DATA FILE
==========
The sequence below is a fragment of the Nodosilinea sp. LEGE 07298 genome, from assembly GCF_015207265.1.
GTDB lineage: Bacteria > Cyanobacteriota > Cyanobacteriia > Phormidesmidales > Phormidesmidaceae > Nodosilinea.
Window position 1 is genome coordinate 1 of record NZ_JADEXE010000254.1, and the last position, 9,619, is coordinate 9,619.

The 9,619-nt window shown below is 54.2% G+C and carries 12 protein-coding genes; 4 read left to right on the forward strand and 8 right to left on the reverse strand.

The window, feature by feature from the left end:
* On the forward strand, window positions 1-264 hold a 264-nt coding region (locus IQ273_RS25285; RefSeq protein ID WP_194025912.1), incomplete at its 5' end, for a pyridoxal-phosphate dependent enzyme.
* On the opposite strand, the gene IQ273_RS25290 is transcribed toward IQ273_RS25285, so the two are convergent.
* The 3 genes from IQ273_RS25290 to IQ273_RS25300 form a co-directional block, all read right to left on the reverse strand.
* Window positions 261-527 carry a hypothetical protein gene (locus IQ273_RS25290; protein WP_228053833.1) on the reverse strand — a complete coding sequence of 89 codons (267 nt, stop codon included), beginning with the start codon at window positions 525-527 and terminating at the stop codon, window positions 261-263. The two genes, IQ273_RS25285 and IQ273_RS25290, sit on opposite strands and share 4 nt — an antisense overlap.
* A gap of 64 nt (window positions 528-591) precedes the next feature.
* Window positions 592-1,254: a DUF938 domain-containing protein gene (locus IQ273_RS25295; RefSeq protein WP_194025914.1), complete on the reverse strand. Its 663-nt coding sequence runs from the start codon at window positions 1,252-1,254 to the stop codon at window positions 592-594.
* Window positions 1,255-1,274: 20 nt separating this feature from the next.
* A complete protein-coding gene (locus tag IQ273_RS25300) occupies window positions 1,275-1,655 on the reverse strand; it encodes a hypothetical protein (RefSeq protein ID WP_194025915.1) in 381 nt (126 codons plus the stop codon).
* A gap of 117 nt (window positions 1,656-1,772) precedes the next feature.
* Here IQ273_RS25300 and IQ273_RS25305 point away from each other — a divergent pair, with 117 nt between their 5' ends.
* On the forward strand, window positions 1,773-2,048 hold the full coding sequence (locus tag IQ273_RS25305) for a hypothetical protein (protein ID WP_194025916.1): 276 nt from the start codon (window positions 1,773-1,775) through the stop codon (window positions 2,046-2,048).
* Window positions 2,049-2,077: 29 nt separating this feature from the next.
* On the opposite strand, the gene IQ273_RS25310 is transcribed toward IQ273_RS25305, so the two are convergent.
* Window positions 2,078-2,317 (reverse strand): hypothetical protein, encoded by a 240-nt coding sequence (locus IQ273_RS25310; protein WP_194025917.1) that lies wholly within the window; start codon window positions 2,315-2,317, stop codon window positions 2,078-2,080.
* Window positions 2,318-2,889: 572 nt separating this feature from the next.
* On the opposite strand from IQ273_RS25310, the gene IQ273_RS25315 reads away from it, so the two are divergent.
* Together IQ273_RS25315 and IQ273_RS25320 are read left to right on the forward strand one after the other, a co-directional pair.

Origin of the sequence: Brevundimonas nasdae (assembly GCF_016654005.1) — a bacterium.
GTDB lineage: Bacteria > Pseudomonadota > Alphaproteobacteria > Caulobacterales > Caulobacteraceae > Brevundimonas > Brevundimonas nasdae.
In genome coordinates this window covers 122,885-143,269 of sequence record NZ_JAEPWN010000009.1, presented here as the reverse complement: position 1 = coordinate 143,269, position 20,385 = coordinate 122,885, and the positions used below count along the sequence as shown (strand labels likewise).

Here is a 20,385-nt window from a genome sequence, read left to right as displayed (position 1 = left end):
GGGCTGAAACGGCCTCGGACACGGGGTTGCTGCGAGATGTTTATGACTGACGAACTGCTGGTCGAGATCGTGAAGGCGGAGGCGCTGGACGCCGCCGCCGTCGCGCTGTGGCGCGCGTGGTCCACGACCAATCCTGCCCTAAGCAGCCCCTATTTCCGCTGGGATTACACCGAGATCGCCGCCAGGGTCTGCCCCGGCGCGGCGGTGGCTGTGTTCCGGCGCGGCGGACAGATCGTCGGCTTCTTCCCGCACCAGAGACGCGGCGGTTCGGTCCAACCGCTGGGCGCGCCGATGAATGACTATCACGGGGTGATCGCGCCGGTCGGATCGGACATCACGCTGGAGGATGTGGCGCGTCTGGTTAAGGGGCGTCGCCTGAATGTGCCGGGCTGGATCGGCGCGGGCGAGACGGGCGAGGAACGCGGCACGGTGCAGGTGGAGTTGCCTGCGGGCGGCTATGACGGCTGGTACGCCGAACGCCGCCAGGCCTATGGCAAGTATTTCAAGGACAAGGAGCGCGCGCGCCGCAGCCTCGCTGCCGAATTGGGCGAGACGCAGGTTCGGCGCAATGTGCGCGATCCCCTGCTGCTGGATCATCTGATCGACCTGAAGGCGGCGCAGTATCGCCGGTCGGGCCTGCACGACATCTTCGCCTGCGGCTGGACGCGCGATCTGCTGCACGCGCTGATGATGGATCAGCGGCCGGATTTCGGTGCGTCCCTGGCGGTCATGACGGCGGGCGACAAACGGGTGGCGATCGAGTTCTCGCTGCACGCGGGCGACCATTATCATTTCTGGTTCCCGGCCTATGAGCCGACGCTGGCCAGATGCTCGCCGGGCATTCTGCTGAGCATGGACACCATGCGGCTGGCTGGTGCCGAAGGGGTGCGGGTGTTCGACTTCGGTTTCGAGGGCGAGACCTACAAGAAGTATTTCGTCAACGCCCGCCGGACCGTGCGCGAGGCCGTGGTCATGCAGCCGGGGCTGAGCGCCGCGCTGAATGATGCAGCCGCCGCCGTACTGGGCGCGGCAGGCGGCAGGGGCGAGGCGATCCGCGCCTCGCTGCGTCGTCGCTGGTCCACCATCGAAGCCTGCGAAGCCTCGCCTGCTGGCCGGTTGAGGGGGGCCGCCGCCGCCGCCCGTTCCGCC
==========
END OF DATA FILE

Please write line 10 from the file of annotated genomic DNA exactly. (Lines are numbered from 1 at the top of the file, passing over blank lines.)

* A gap of 64 nt (window positions 528-591) precedes the next feature.